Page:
Owning Your Mistakes and 4 More Business Tips From the Week

Leadership

As a business owner, you're bound to make mistakes. Rather than running from them or trying to make a case for why they weren't really mistakes, you should
own up to them in front of your staff. "Admitting that you're wrong is a sign of strength," says Guy Winch, author of Emotional First Aid (Hudson Street, 2013). "It takes character and leadership to do it well."

Excuses won't help you anyway, and they certainly won't set a good example for your employees. But admitting to your mistakes will foster a culture in which
it's okay to experiment and fail, and to move on from failure without assigning blame. "Taking responsibility when things don't work is more conducive to growth," Winch says.

Bursts of stress can actually be good for you.
In small doses, stress can improve your thinking power and give you the boost you need to tackle a challenge, says Dr. Jacob Teitelbaum, author of Real Cause, Real Cure (Rodale Books, 2012), who has studied the effects of stress.
One benefit of stress is that it causes your body to release cortisol, a hormone that can improve immune function in small quantities. But too much cortisol wrecks your immune system, Dr. Teitelbaum says, which is why people experiencing chronic stress tend to get sick.

To reinvigorate your team, take them out of the office.
During the summer months, there's a good chance you'll find your employees itching to get out and enjoy the sunshine. Trevor Turnbull, chief operating officer of sports news site Sports Networker, recommends indulging this natural compulsion from time to time. Whether attending a baseball game together or holding a company picnic, the break from cubicle life will show your staff that you value them. In return, they will be more loyal and happier to go to work.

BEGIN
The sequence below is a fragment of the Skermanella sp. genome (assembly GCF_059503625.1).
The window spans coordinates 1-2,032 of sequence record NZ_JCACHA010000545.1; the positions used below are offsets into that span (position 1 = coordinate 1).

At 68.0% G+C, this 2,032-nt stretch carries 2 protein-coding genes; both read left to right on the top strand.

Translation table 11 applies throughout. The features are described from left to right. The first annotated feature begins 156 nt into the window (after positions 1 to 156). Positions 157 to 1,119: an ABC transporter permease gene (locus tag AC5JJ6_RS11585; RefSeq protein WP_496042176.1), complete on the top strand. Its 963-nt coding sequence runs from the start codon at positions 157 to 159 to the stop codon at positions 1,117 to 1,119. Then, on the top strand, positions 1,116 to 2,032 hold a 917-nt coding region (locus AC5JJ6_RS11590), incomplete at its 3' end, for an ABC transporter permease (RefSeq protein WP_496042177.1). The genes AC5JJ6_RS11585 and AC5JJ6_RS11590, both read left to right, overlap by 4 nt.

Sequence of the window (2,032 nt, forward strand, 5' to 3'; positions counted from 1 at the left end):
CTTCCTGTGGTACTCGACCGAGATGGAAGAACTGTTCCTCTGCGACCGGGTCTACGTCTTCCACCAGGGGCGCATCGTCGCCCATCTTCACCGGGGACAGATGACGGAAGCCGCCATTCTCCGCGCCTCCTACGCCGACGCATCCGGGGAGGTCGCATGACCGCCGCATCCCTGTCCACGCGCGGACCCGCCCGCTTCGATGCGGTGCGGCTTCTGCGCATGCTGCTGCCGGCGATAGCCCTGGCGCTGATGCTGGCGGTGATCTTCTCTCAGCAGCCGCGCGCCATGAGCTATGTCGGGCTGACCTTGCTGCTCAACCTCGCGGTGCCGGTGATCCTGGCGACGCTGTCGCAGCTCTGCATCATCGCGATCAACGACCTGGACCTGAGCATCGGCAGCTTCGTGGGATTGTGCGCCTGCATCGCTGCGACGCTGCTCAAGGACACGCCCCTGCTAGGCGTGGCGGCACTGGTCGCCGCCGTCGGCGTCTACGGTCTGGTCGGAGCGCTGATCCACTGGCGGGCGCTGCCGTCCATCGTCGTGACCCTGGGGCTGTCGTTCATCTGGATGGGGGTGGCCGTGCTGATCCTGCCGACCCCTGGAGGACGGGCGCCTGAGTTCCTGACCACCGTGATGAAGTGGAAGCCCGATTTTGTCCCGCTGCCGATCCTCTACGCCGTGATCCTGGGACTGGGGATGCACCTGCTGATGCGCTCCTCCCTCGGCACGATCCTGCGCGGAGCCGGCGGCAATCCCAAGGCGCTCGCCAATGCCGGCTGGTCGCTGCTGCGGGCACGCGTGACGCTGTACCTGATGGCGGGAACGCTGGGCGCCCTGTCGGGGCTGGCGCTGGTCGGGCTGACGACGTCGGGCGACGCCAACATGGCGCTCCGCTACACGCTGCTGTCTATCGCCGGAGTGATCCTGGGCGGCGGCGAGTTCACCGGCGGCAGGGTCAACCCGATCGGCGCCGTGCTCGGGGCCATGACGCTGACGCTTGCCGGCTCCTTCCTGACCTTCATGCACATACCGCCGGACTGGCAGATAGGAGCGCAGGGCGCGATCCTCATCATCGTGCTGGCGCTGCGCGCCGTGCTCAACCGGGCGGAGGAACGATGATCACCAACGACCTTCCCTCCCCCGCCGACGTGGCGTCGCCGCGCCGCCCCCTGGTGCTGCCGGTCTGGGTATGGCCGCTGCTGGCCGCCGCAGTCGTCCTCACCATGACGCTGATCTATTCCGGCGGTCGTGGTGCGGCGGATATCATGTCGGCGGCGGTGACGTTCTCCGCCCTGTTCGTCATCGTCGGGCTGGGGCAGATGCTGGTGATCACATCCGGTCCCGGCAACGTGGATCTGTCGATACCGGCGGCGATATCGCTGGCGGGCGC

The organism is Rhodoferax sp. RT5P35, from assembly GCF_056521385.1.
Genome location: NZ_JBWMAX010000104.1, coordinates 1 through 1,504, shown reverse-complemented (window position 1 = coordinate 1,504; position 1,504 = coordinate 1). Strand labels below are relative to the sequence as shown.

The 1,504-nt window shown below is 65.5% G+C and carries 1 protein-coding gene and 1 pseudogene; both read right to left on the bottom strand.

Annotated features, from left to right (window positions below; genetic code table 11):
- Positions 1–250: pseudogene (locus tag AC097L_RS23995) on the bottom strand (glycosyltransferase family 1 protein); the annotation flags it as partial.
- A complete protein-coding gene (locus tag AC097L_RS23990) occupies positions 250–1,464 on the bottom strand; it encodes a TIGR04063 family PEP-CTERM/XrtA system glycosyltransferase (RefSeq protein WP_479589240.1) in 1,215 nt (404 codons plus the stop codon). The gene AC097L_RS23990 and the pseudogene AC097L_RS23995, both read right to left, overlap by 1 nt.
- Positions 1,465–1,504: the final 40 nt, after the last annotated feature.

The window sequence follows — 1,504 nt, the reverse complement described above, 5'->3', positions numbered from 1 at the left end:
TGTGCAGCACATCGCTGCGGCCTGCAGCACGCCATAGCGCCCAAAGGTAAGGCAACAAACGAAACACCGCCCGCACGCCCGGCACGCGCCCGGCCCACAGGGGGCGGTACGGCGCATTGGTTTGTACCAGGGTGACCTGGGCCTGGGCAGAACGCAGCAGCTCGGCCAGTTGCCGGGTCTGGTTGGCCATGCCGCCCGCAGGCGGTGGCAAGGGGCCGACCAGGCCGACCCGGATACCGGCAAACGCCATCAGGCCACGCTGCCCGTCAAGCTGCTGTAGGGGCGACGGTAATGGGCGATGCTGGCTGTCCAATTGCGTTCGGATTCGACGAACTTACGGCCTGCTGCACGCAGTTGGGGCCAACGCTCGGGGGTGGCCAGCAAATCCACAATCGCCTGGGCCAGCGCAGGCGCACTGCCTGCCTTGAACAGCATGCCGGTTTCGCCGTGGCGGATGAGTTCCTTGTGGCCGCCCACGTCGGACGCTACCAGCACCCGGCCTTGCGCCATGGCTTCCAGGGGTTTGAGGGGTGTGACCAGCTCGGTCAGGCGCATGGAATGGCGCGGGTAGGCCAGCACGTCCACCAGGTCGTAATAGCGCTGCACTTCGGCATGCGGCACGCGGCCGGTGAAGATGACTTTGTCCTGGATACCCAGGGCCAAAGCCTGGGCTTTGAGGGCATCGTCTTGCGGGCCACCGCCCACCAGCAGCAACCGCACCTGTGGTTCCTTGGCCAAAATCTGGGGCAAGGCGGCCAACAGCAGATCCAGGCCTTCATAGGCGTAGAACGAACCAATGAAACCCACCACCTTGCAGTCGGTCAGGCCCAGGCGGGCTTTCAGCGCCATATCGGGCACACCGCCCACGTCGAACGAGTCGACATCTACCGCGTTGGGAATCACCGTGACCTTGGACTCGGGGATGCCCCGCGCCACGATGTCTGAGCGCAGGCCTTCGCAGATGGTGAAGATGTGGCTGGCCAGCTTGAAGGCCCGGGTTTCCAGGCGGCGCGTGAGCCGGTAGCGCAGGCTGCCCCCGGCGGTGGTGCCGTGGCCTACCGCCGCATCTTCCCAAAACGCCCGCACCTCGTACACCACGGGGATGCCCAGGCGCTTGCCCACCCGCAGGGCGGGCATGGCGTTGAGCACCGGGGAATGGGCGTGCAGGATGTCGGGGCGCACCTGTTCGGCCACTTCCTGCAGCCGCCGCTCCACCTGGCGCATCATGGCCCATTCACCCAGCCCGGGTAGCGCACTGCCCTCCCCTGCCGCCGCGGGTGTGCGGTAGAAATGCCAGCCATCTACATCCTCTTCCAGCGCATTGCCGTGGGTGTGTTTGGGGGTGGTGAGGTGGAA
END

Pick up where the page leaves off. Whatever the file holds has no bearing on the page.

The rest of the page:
Get rid of employees who stir up trouble.
Sometimes, despite your best efforts, a problem employee will slip through your screening process. At first, you may be impressed by the new staffer's output, only to realize in time that she is a toxic addition to the workplace. 
So what do you do then? "If you have people who are interfering with the performance of others, you need to consider letting them go," says Suzanne Benoit, founder of Portland, Maine-based Benoit Consulting Services. One type to watch out for is the Pot-Stirrer, someone who gossips and pits coworkers against each other. If you can't get through to the Pot-Stirrers with an honest conversation about the need for workplace collegiality, then you need to show them the door.

When asking someone for a casual meeting, be crystal clear about your expectations.
Inviting someone out for coffee, drinks or lunch to talk about your business is a pretty big request. Even though you're offering to pay, you're asking another business owner to take time away from their own endeavors to help you with yours, says Erika Napoletano, founder of RHW Media, a Boulder, Colo.-based consulting business. To avoid being an "askhole," let the person know upfront what you'd like to discuss, and promise to limit your meeting to half an hour.

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